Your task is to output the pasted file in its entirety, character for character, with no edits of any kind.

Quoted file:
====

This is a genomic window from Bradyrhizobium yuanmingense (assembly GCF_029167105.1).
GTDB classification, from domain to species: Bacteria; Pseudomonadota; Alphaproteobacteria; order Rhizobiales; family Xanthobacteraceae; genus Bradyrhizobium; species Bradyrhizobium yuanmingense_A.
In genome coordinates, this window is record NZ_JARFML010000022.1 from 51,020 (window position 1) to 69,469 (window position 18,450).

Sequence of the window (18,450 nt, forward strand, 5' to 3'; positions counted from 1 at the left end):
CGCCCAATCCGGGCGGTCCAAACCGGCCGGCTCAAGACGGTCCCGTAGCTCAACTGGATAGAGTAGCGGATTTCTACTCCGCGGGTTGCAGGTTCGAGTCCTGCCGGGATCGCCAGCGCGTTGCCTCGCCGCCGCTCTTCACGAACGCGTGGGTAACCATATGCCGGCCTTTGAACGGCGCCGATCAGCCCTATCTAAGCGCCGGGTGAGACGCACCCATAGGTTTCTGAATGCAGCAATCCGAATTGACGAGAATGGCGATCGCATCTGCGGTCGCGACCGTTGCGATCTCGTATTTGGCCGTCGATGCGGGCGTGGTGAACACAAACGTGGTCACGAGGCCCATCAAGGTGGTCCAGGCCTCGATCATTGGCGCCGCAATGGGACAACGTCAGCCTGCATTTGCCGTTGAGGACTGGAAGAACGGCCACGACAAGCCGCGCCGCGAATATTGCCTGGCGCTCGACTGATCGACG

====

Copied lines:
This is a genomic window from Bradyrhizobium yuanmingense (assembly GCF_029167105.1).
GTDB classification, from domain to species: Bacteria; Pseudomonadota; Alphaproteobacteria; order Rhizobiales; family Xanthobacteraceae; genus Bradyrhizobium; species Bradyrhizobium yuanmingense_A.
In genome coordinates, this window is record NZ_JARFML010000022.1 from 51,020 (window position 1) to 69,469 (window position 18,450).

Sequence of the window (18,450 nt, forward strand, 5' to 3'; positions counted from 1 at the left end):
CGCCCAATCCGGGCGGTCCAAACCGGCCGGCTCAAGACGGTCCCGTAGCTCAACTGGATAGAGTAGCGGATTTCTACTCCGCGGGTTGCAGGTTCGAGTCCTGCCGGGATCGCCAGCGCGTTGCCTCGCCGCCGCTCTTCACGAACGCGTGGGTAACCATATGCCGGCCTTTGAACGGCGCCGATCAGCCCTATCTAAGCGCCGGGTGAGACGCACCCATAGGTTTCTGAATGCAGCAATCCGAATTGACGAGAATGGCGATCGCATCTGCGGTCGCGACCGTTGCGATCTCGTATTTGGCCGTCGATGCGGGCGTGGTGAACACAAACGTGGTCACGAGGCCCATCAAGGTGGTCCAGGCCTCGATCATTGGCGCCGCAATGGGACAACGTCAGCCTGCATTTGCCGTTGAGGACTGGAAGAACGGCCACGACAAGCCGCGCCGCGAATATTGCCTGGCGCTCGACTGATCGACG